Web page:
By: Danny Gallagher
Canadian Baseball Network
JUPITER, Fla. -- I've always wondered what Major League Baseball coaches earn for a living.
It took a while but now I know roughly what most of them make. And to tell you the truth, they don't make much per season.
Compared to the manager who earns anywhere from $500,000 and up to the low millions, coaches make a mere fraction of that. Those chaps, who run the bench, first base, third base, the hitting, the pitching, the bullpen and the catching, all make $250,000 or less, except for a few, from what I was told this week. There are coaches, who pull down salaries in the $150,000 range. A pittance really, for the amount of time they put in.
When former Expos pitcher Dennis Martinez became bullpen coach of the Houston Astros for his first and only stint as a major-league coach in 2013, he told me Saturday that he earned "$120,000 or $150,000, something like that.'' Which is not much, is it?
"Players making the minimum salary make double, sometimes triple what coaches make,'' Braves hitting coach and former Blue Jays hitting instructor Kevin Seitzer told me. "We're not in the same ballpark as the players making the minimum. The minimum salary keeps going up for players but not for coaches.''
As you might know, the minimum salary for a player is $507,500. When I took a guess that Seitzer, he of the 6-for-6 performance in a nine-inning game in 1987, earned in the "three hundred'' range, he quickly replied, "Not even close.''
Former, long-time A's and Cards pitching coach Dave Duncan apparently earned about $500,000 in his last year but he was an exception. You also have to think that Dodgers hitting coach Mark McGwire is making much more than the norm.
Barry Bonds likely negotiated an atypically high salary with the Marlins to take over as hitting coach this season even though he had no previous major-league or minor-league experience as a coach. It's hard to see a former star like Bonds coming in and working for a below-average wage. I imagine he worked out something more lucrative when he dealt with Marlins owner Jeffrey Loria.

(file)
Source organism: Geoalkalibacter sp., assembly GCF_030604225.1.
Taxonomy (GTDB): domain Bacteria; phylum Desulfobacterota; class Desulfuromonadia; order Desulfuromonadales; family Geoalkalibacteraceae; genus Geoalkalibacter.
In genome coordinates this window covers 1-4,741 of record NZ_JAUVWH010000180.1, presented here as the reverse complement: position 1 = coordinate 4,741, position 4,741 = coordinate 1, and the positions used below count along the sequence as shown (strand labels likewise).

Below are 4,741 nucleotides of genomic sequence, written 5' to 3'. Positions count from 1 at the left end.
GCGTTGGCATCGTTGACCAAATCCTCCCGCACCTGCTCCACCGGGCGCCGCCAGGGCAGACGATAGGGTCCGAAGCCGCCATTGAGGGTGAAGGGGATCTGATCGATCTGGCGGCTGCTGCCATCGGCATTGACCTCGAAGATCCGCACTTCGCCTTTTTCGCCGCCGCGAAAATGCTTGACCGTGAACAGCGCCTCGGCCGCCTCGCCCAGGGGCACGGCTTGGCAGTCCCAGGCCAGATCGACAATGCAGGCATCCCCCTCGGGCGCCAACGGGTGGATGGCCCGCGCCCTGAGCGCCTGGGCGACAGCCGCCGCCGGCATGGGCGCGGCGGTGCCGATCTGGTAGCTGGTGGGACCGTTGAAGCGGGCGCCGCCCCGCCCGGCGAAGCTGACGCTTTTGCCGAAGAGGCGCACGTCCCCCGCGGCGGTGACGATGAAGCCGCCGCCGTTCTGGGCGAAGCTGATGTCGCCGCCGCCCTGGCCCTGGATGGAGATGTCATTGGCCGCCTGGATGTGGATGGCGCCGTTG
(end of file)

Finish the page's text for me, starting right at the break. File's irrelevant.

The one good thing in coaches' favour is that they do have some protection because they are a part of the players' union along with players, managers and trainers. If coaches are fortunate to reach 10 years of major-league service time, then they receive a full pension. Ten years of service can mean a combination of playing, coaching and managing time.
Take Marlins bullpen coach Reid Cornelius. He has only a few years of credit as a player but now he's closing in on 10 years of service because he's in his sixth season with the Marlins.
"When you're a bullpen coach, you make less than the other coaches,'' Martinez said. "After the manager, it's the pitching coach, the hitting coach and the bench coach, who make the most money. When you're a coach, you have no leverage when you're talking salary. That's reality. When you are a player, you have an agent pulling for you.''
Coaches' salaries constitute a concern the MLBPA should be addressing in the current round of negotiations involving the Collective Bargaining Agreement. Messages I left for the players' union and executive director Tony Clark through media-relations officer Greg Bouris went unanswered.
So when you think of the Blue Jays' coaches, think that they are underpaid for what they do. That's bench man DeMarlo Hale, pitching instructor Pete Walker, hitting mentor Brook Jacoby, assistant hitting coach Eric Owens, first-base coach Tim Leiper, third-base man Luis Rivera and bullpen coach Dane Johnson.
When the going's good, the players get credit. When the going's bad, the coaches feel the heat. And they don't get enough money for what they do.
Seitzer is in the second year of a two-year deal with the Braves and there is an option on his contract for 2017. He left the Jays after the 2015 season when he and management couldn't agree on a deal. He had been fired previously by the Royals, who had employed him for four seasons. He also worked half a season for the Diamondbacks.
"I took a pay cut to go to Toronto,'' Seitzer said. "I didn't like the way they handled things. I didn't think that was right. I loved it up in Toronto. It's just that we couldn't come to terms. We couldn't work things out with the contract. It's a business.''